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ANSI 5010 and Medical Billing: The Agony and the Ecstasy

by Elly Cullen, Senior Manager, Electronic Data Interchange

With all the action in the health IT industry these days, an electronic transaction format conversion has to be one of the least sexy topics out there. But the latest transition has been fraught with danger.

Heading into the last quarter of 2011, the ANSI 5010 conversion had the potential to have a huge negative impact on providers. An unsuccessful conversion would have been disastrous for medical billing: Claims would have been unreadable by payers and payments could have been sent to the wrong locations. In an extreme case, the past decade’s successful migration to electronic transactions could have unraveled, forcing providers back to paper in order to get paid.

Every month, 15 million electronic claim, remittance, eligibility and claim status inquiry transactions flow through athenahealth—and before the ANSI 5010 conversion, we knew the change would impact nearly every one of those medical billing transactions. So, we slated a gradual implementation over a full year.

And yet, despite our best efforts to push early adoption with payers, we had only three payers ready for claim submission in the 5010 format as we headed into the third quarter of 2011. Three payers, accounting for less than 1% of our volume.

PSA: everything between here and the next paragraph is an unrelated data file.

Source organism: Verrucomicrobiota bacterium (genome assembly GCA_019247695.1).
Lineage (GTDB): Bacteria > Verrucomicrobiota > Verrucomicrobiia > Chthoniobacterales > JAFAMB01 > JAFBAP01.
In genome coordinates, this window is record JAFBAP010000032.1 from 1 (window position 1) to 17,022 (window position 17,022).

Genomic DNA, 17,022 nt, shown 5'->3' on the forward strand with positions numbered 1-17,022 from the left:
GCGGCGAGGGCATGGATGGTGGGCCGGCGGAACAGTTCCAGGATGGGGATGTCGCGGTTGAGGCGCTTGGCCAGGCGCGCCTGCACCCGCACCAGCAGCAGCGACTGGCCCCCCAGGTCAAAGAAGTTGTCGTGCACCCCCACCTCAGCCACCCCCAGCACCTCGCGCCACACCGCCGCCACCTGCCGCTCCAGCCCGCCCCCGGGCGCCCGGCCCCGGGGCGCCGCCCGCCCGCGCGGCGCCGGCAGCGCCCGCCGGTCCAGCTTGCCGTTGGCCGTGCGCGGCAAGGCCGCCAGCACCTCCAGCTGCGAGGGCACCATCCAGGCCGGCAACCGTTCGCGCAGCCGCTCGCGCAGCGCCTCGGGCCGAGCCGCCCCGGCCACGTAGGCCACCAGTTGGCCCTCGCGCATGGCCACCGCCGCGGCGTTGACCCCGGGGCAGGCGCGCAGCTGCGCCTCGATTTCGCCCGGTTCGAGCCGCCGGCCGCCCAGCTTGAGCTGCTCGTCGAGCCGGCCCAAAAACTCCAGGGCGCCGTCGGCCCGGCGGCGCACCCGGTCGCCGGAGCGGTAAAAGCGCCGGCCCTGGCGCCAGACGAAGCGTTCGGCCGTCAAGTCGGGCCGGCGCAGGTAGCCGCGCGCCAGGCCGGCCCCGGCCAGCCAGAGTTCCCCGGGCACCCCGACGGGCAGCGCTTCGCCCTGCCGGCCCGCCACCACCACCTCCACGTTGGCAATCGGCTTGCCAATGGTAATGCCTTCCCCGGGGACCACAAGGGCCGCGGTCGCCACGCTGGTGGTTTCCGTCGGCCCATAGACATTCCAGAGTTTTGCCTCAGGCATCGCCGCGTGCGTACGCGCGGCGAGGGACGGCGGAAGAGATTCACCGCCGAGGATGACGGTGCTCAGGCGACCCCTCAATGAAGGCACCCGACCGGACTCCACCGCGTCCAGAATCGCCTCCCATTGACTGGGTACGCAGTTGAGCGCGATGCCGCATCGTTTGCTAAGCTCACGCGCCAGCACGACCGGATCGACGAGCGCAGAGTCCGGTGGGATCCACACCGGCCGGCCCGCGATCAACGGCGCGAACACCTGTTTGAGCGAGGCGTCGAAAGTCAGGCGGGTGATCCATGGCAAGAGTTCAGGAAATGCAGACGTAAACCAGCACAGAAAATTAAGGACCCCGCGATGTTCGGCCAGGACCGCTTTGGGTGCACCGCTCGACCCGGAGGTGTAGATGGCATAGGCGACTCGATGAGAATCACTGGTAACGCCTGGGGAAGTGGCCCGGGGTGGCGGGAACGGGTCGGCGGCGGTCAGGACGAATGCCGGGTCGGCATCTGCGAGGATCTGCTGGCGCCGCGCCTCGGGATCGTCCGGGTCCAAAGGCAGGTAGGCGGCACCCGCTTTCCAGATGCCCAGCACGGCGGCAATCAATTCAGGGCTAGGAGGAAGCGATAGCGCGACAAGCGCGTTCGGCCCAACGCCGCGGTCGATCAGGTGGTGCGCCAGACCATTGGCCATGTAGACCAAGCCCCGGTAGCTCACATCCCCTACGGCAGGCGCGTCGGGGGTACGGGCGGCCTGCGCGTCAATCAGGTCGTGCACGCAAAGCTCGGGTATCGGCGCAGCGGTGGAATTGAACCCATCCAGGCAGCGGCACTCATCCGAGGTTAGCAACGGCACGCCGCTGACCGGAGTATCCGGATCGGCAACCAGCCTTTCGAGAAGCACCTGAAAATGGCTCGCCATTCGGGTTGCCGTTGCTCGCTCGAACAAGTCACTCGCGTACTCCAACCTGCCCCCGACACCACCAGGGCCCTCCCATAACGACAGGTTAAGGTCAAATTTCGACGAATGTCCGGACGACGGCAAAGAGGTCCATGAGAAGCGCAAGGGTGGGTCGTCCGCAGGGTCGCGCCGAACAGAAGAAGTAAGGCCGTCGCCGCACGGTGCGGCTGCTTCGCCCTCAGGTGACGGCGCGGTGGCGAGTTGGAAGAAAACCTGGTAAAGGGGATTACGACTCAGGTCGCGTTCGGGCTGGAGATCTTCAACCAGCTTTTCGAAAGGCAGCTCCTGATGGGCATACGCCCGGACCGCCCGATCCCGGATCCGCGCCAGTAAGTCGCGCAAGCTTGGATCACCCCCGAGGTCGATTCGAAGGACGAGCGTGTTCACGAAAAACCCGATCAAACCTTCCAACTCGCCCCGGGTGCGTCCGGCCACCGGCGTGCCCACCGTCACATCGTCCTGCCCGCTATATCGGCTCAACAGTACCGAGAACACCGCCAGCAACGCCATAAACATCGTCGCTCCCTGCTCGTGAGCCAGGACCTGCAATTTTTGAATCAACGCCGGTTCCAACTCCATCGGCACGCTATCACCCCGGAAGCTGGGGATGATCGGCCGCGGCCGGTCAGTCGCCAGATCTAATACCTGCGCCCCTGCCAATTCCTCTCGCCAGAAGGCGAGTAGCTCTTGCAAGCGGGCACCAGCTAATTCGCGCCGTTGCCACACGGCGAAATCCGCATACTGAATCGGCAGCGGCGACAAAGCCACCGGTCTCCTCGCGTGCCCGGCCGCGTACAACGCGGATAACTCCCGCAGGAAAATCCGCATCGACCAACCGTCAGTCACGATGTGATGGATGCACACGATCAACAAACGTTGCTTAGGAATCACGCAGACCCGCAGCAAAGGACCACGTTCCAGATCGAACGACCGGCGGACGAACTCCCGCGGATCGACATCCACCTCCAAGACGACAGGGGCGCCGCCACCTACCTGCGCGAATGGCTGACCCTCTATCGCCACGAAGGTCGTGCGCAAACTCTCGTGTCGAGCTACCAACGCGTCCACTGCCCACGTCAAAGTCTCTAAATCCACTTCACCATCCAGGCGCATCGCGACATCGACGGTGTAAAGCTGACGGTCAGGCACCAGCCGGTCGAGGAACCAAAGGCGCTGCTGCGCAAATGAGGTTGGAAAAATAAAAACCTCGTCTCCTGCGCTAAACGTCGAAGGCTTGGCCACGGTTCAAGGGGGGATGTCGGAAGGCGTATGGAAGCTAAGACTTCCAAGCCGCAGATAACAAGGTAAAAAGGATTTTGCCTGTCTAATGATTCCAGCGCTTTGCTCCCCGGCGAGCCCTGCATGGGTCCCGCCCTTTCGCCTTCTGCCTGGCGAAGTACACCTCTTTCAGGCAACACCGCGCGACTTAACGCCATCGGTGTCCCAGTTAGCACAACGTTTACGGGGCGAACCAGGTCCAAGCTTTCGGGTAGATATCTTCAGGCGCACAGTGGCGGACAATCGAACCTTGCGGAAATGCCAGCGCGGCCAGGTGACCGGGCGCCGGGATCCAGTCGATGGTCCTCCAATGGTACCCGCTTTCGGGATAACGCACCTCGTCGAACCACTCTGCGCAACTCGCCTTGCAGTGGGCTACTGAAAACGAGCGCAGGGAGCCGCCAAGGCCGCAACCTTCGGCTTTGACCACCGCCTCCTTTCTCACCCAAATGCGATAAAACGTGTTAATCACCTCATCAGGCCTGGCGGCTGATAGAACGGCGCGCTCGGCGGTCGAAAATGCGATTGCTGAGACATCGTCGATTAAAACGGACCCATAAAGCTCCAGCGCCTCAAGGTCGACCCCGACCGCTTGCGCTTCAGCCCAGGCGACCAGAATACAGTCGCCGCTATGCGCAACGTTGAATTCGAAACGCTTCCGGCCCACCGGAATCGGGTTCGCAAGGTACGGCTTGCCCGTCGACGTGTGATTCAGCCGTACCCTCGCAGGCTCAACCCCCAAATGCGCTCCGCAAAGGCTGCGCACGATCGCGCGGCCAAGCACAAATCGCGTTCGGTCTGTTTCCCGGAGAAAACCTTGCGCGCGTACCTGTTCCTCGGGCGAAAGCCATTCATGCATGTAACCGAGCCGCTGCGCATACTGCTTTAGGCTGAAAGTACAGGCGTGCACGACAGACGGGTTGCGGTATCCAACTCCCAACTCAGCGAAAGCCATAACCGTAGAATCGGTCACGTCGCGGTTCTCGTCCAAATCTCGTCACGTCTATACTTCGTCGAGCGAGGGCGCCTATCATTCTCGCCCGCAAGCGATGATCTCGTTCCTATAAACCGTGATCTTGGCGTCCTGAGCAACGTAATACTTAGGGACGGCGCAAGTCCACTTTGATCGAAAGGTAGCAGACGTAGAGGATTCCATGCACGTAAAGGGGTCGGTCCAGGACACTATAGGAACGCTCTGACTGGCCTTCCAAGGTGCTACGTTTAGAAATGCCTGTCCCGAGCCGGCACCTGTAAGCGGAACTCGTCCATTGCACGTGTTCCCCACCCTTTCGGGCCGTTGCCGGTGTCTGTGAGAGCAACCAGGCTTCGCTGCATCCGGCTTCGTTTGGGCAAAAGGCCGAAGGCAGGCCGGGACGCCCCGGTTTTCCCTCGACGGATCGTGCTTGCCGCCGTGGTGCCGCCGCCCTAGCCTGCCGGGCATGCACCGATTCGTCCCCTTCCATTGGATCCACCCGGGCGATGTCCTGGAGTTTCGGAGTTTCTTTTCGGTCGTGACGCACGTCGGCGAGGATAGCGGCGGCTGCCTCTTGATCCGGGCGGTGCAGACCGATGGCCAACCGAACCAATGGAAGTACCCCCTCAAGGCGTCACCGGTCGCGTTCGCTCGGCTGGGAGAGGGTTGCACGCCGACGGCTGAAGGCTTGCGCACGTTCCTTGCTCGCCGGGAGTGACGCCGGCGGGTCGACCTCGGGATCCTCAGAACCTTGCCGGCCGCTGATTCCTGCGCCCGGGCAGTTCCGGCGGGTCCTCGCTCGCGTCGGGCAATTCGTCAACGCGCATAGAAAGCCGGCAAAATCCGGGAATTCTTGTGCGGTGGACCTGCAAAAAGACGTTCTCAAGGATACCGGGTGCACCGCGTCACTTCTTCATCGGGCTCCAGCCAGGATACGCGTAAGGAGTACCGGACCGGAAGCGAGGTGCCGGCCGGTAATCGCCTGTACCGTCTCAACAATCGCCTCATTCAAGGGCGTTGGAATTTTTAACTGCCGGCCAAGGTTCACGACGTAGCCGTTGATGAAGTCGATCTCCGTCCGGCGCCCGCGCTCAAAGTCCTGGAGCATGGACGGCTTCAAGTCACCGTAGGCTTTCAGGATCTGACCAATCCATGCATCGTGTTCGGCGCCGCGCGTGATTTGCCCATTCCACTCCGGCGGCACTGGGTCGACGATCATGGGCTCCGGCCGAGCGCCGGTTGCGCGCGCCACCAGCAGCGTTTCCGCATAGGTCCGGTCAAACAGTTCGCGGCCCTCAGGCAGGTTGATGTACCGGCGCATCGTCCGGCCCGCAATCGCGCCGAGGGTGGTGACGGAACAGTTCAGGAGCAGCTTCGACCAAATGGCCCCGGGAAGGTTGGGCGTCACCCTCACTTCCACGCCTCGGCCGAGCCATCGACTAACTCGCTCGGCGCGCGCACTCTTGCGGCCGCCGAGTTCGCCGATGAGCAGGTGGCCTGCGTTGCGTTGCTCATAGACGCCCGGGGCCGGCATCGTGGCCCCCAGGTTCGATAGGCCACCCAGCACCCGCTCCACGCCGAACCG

Fast forward seven months.

Although the Centers for Medicare and Medicaid Services (CMS) have twice postponed enforcement of these standards (currently scheduled for June 30, 2012), more than 97% of athenahealth’s transactions are now exchanged in ANSI 5010. We’ve since moved on, tackling our 2012 initiatives, including preparations for the massive ICD-10 code update. And those remaining 2.1% of transactions are awaiting payer or intermediary readiness. So, we’ll continue to move these payers and monitor them throughout this year, and probably into 2013.

So, how did the ANSI 5010 conversion go?

It hurt, but it could have been so much worse.

We started Q4 2011 with less than 1% of claims submitted in 5010—by the first week of January, 2012, we had  more than 85% of claims in the new format. This rapid conversion wasn’t without serious impacts to our providers:

  • Without warning, in November, Medicare had unveiled 5010-only enrollment for providers. This meant conversions within each state needed to be completed before any new athenahealth providers could start submitting claims in 5010. If the associated intermediaries could keep up with the testing, and 5010 approvals were done in a timely manner, this could have been manageable. But many couldn’t keep up and some of our new providers suffered as a result. Despite this, we were live with most Medicare carriers by mid-November and fully live in all states before the conversion deadline, minimizing the impact on our providers.